Harnessing Light At Russia’s Pulkovo Airport

If you travel enough, each city airport terminal starts to look like any other. There may be a few interesting kinetic sculptures, but the usual check-in/food court/gate/baggage claim setup is essentially the same worldwide — usually with a Starbucks tucked into some corner.

The designers at London’s Grimshaw Architects, however, want to nudge air passengers out of their daze and take notice of the new terminal they are building outside St. Petersburg, Russia. The $1.5 billion expansion of the city’s Pulkovo Airport, scheduled to open by the end of 2013, will not only provide vast interior vistas from all levels of the terminal, but also save the airport energy costs via natural lighting and a few passive solar features.

Artist's conception of high-tech undulating roof with skylights at Russia's Pulkovo Airport. Image via Grimshaw Architects.

Artist’s conception of high-tech undulating roof with skylights at Russia’s Pulkovo Airport. Image via Grimshaw Architects.

According to a video update on the Grimshaw site, the new terminal is designed not only to handle the extreme weather conditions of St. Petersburg, but to help tie the facility in with the rest of the classical European city. As Mark Middleton, managing partner of Grimshaw’s London office, mentions in the video, “Why do [airports] always celebrate departure and not arrival? We concluded that this was because airports were designed around planes and not people.”

One of the most striking features will be the enormous vaulted roof, which covers 39 acres with slightly undulating metal to help funnel and bear the weight of the infamous Russian snows. The snow itself, Grimshaw says, will act as an extra insulator against the bitter-cold winter temperatures. On the underside of the roof, regularly spaced columns are connected with branching steel trusses and covered with elongated, gold-colored triangular panels.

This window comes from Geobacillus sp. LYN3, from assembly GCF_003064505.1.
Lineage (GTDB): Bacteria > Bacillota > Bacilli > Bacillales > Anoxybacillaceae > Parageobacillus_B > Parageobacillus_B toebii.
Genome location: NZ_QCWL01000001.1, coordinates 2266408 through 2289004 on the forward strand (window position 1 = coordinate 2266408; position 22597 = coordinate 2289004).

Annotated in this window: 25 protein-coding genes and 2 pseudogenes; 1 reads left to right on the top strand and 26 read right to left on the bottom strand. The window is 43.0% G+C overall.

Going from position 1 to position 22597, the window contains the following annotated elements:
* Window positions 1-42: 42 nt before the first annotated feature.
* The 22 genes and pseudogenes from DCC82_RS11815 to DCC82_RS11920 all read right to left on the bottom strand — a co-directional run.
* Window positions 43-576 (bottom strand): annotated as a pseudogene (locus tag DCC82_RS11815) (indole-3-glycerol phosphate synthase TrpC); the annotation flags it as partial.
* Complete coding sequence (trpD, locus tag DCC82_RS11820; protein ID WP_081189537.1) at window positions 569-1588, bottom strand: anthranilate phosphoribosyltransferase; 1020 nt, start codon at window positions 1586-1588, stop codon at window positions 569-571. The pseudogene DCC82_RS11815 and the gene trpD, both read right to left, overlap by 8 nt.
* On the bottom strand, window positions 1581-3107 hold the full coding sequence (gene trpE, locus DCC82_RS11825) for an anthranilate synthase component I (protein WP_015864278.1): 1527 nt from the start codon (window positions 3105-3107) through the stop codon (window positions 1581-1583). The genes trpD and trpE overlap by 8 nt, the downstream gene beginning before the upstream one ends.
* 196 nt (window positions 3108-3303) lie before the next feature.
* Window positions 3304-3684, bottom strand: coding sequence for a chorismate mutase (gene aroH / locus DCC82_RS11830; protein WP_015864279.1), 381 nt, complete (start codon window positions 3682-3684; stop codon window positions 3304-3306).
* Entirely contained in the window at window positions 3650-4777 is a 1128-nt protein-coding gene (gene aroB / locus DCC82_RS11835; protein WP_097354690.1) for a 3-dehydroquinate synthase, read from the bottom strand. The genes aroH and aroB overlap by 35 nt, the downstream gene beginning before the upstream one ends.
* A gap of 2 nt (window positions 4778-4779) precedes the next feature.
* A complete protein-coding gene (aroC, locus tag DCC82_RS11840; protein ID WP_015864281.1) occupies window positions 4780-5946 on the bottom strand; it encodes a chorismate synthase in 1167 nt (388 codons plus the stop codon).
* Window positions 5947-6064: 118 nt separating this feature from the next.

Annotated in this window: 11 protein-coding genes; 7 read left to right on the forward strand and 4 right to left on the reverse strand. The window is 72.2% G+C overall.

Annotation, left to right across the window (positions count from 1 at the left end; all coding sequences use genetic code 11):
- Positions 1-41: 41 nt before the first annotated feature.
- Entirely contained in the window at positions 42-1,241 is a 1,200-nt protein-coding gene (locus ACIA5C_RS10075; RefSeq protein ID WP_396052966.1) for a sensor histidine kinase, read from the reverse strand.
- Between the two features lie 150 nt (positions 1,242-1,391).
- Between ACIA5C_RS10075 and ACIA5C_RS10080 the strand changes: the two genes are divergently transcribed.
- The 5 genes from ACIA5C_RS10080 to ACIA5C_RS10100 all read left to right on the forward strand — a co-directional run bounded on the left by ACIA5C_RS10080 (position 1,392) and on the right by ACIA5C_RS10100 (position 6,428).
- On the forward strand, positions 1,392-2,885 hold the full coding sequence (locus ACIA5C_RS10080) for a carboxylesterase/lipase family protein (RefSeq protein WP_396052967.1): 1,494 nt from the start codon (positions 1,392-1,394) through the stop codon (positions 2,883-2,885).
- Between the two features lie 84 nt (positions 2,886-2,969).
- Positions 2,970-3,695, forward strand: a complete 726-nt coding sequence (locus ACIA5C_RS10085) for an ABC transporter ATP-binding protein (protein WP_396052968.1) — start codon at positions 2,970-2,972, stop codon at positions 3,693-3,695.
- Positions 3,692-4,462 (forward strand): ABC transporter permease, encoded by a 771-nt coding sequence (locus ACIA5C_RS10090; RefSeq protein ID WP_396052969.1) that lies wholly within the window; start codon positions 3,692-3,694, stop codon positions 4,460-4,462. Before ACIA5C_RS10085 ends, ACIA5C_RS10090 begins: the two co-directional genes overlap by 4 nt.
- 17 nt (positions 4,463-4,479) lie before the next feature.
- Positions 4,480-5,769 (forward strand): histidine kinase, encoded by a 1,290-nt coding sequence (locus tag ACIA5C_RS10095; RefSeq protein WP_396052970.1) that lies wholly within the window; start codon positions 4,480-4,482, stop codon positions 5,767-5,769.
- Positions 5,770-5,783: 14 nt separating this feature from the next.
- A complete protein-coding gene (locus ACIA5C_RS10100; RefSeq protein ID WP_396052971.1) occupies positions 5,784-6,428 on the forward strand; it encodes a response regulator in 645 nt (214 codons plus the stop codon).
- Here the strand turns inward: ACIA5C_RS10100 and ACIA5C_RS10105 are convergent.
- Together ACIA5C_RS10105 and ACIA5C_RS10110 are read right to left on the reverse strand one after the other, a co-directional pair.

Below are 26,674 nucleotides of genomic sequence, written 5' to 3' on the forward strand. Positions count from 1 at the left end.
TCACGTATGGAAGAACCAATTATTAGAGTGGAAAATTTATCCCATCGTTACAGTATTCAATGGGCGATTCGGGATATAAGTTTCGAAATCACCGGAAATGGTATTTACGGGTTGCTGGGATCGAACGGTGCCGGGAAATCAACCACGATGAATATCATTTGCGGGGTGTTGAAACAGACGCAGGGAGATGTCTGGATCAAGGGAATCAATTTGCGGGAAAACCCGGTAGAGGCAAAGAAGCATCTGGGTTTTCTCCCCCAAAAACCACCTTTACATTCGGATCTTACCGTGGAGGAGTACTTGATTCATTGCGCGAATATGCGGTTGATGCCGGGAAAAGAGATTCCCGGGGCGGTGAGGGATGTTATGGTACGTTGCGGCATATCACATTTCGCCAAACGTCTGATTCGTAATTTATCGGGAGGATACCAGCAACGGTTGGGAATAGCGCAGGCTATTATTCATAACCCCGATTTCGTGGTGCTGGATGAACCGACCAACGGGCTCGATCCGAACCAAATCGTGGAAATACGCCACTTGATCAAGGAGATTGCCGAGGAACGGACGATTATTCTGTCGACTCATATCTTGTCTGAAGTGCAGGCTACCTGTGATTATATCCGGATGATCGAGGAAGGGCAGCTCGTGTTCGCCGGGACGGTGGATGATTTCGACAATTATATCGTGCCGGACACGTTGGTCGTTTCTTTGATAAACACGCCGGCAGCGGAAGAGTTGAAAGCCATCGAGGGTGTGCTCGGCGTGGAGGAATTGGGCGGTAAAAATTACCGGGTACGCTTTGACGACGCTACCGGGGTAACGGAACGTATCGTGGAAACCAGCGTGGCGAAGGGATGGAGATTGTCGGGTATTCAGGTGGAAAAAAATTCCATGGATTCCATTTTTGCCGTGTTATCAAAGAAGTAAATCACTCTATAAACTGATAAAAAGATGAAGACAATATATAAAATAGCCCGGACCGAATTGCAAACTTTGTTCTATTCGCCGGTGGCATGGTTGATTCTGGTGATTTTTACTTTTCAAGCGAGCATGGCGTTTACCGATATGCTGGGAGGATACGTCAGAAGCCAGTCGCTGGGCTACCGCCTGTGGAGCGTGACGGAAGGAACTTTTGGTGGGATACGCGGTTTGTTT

Diagram of proposed sun reflector mechanism for Pulkovo Airport's skylights. Image via Grimshaw Architects.

Diagram of proposed sun reflector mechanism for Pulkovo Airport’s skylights. Image via Grimshaw Architects.

These trusses create 60-foot bays that are separated by narrow skylights along the roofline, which help guide passengers to various sections within the terminal. To capture as much limited sunlight as possible in these northern climes, reflectors will be added to each skylight to direct natural light as far into the interior as possible.

Alternating transparent and opaque side wall at Pulkovo Airport, seen in November 2012 during construction. Image via Grimshaw Architects.

Alternating transparent and opaque side wall at Pulkovo Airport, seen in November 2012 during construction. Image via Grimshaw Architects.

The exterior walls of the building will be mostly made of giant glass panels, but two of the sides that will experience the most glare from the low sun angle will also include a complex pattern of alternating opaque and transparent diamond-shaped panels. This will filter the solar energy coming into the terminal and help regulate the temperature during sunny days.

Once the first phase of the terminal is completed at the end of the year, the new Pulkovo Airport facility will be able to accommodate 12 million passenger per year. In 2015, a second phase of development will boost that figure to 17 million passengers.

Randy Woods is a Seattle-based writer and editor with 20+ years of experience in the business publishing world. A former managing editor of Seattle Business, iSixSigma, Claims and Waste Age magazines, he has covered topics that include newspaper publishing, entrepreneurism, green businesses, insurance, environmental protection and garbage hauling (yes, really). He also contributes to the Career Center Blog for The Seattle Times and edits a photography magazine called PhotoMedia. When not working, he likes to hide out in Seattle movie theaters and attend film festivals—even on sunny days.